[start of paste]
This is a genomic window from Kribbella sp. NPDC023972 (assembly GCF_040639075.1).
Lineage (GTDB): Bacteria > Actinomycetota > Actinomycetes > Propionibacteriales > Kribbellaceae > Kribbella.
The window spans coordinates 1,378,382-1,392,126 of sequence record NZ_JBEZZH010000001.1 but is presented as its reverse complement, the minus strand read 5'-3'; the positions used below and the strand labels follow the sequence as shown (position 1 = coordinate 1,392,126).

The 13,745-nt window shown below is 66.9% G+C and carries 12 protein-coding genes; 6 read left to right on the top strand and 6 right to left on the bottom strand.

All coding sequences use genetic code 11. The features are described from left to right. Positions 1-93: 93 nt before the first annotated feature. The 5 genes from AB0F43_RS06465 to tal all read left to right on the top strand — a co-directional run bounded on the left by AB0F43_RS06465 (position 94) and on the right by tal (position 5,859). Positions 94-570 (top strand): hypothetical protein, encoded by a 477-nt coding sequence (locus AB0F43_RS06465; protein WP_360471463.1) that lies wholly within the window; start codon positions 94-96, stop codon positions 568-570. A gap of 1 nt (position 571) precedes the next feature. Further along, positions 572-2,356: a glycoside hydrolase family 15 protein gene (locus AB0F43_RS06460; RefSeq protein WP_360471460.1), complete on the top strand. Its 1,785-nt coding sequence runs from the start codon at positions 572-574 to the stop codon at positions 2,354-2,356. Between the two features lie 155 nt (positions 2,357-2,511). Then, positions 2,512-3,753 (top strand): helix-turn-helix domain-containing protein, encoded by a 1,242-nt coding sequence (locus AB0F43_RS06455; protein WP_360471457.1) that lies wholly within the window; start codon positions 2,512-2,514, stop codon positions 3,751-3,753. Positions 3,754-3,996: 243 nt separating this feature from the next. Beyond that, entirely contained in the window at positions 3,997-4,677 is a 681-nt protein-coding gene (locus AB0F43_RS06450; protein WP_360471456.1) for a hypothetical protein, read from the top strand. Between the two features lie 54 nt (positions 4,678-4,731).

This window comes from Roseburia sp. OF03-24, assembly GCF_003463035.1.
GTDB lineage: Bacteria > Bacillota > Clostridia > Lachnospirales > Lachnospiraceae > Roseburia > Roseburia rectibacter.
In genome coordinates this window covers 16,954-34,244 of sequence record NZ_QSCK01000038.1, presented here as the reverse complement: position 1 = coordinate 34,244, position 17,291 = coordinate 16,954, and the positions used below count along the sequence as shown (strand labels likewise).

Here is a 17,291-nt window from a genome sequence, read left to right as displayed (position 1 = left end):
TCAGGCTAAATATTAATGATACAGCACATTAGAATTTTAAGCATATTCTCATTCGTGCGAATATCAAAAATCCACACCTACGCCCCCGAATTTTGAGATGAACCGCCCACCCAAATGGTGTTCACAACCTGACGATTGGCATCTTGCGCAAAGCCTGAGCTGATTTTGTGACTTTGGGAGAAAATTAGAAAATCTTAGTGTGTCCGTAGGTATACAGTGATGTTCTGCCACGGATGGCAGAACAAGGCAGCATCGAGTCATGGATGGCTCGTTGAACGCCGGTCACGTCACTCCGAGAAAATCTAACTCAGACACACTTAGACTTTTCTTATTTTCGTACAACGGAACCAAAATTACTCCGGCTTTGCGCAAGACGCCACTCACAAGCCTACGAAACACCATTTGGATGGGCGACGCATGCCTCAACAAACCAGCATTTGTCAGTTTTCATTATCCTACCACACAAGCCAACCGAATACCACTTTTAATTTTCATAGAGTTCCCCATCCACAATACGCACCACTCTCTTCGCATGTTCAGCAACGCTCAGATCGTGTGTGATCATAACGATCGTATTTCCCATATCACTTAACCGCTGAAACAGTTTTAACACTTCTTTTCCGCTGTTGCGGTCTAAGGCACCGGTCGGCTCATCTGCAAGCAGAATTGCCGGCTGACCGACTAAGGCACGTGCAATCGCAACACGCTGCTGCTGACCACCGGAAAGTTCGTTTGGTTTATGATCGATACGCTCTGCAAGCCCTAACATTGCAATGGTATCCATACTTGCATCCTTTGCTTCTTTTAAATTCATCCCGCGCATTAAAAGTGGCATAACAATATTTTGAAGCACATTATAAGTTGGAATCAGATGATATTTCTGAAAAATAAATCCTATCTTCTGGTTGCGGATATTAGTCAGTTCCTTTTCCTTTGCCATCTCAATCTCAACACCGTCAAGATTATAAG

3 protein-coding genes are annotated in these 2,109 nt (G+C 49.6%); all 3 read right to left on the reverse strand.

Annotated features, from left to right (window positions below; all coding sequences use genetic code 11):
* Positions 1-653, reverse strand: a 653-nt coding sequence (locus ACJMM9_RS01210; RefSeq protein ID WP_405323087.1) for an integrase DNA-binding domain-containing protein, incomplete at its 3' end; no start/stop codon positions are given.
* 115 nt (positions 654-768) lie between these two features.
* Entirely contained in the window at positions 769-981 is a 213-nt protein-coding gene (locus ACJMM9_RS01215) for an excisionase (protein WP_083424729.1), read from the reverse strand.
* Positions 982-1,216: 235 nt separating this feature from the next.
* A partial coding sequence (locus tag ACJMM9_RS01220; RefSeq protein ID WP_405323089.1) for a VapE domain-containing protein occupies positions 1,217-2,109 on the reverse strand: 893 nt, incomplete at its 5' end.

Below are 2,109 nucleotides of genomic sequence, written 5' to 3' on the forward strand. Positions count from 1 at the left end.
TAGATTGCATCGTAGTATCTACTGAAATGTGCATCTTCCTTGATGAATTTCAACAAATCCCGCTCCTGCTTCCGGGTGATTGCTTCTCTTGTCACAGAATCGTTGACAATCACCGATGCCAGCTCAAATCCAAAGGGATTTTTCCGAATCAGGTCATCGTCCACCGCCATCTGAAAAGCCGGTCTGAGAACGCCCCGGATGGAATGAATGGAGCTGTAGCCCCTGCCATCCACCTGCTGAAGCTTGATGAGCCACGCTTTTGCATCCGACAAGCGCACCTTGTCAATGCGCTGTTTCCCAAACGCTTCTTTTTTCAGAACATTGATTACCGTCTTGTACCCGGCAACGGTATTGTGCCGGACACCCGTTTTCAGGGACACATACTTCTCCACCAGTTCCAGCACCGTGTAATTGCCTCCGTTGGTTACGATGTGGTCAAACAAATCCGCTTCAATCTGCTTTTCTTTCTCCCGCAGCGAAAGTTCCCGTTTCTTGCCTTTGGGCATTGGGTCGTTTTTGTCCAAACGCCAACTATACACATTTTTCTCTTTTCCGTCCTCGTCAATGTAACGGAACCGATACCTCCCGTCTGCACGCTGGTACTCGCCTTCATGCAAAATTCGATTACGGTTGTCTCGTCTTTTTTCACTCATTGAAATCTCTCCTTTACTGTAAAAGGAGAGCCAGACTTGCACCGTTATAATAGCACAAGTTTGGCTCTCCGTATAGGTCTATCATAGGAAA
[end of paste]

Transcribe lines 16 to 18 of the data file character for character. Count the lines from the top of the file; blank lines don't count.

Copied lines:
* Positions 982-1,216: 235 nt separating this feature from the next.
* A partial coding sequence (locus tag ACJMM9_RS01220; RefSeq protein ID WP_405323089.1) for a VapE domain-containing protein occupies positions 1,217-2,109 on the reverse strand: 893 nt, incomplete at its 5' end.

Below are 2,109 nucleotides of genomic sequence, written 5' to 3' on the forward strand. Positions count from 1 at the left end.